- The US Government: We're not going to make it federally mandatory for people to get paid a wage they can actually live off of
- The US Government: If people want to make a living, they'll just have to work 16+ hours a day
- The US Government: And if their kids end up disenfranchised because of a lack of parental involvement, well that's not our problem
- The US Government: In fact, what is our problem is creating a system that will funnel these disenfranchised youth into our prison system so they can work for corporations (that promise us money) for damn near free
- The US Government: If they don't want to fall victim to this system, then they can seek higher education
- The US Government: Except such an education will be inaccessible to most disenfranchised people and skewed in favor of the financially stable and white people
- The US Government: And we're not going to make intervention programs like sex education and conflict resolution federally mandatory, because that's the parent's job
- The US Government: The parent who is working 16 hours a day
The best way to improve economic prospects for women is to improve job prospects for the men in their lives, even if that means increasing the so-called pay gap.
This prominent Republican thinks women need to be paid less so they can find good husbands. (via think-progress)
Yes, because that has worked out so well as a strategy in the past. Let’s also factor into that the number of men who leave their spouses and then spend loads of time and money and effort denying them, and their children, financial support. KEW EE DEE, y’all.
The “so-called pay gap,” here’s an engraved invitation to go set yourself on fire.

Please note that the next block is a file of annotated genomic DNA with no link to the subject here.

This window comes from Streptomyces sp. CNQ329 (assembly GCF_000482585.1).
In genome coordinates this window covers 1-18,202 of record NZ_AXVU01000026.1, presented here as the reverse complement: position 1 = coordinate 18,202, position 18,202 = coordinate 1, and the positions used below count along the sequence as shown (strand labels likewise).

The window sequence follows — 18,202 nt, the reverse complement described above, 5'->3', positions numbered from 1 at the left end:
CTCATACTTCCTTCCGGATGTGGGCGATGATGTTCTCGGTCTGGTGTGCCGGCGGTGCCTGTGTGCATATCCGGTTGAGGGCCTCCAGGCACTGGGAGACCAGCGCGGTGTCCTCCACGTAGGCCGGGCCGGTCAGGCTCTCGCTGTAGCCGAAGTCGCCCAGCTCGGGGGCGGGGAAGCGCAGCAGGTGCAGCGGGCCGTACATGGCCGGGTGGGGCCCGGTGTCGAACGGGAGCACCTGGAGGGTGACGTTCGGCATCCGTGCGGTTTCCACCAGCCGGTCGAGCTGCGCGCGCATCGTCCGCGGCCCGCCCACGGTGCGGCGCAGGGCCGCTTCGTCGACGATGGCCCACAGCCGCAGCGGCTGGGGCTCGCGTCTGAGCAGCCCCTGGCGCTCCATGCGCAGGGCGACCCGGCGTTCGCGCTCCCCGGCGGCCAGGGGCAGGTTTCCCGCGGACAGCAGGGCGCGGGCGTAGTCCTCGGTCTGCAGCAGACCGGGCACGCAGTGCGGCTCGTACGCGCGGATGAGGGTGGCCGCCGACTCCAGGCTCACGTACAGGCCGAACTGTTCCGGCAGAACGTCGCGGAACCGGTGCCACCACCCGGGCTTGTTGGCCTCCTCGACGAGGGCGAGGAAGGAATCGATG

“We are moving toward a situation where people such as the Koch brothers and Sheldon Adelson have so much money it would hardly matter to them to write a check for more than both Obama and Romney spent in the last presidential election,” Sanders said. “They could write out a check for $2 billion, and it would be insignificant – a fraction of their increase in wealth over a one-year period.”
The Koch brothers, who fund a variety of conservative political operations, saw their wealth increase from $68 billion to $80 billion in just one year, Sanders said.
He said the loosening of restrictions on campaign spending favored by conservatives had imperiled representative government.
“I do not believe democracy is about a handful of billionaires, such as the Koch brothers or Sheldon Adelson, being in a position in which they can spend as much money as they want on any political race in this country,” Sanders said. “It is very hard for me to imagine how anybody could defend that as being democracy. It is not. It is oligarchy.”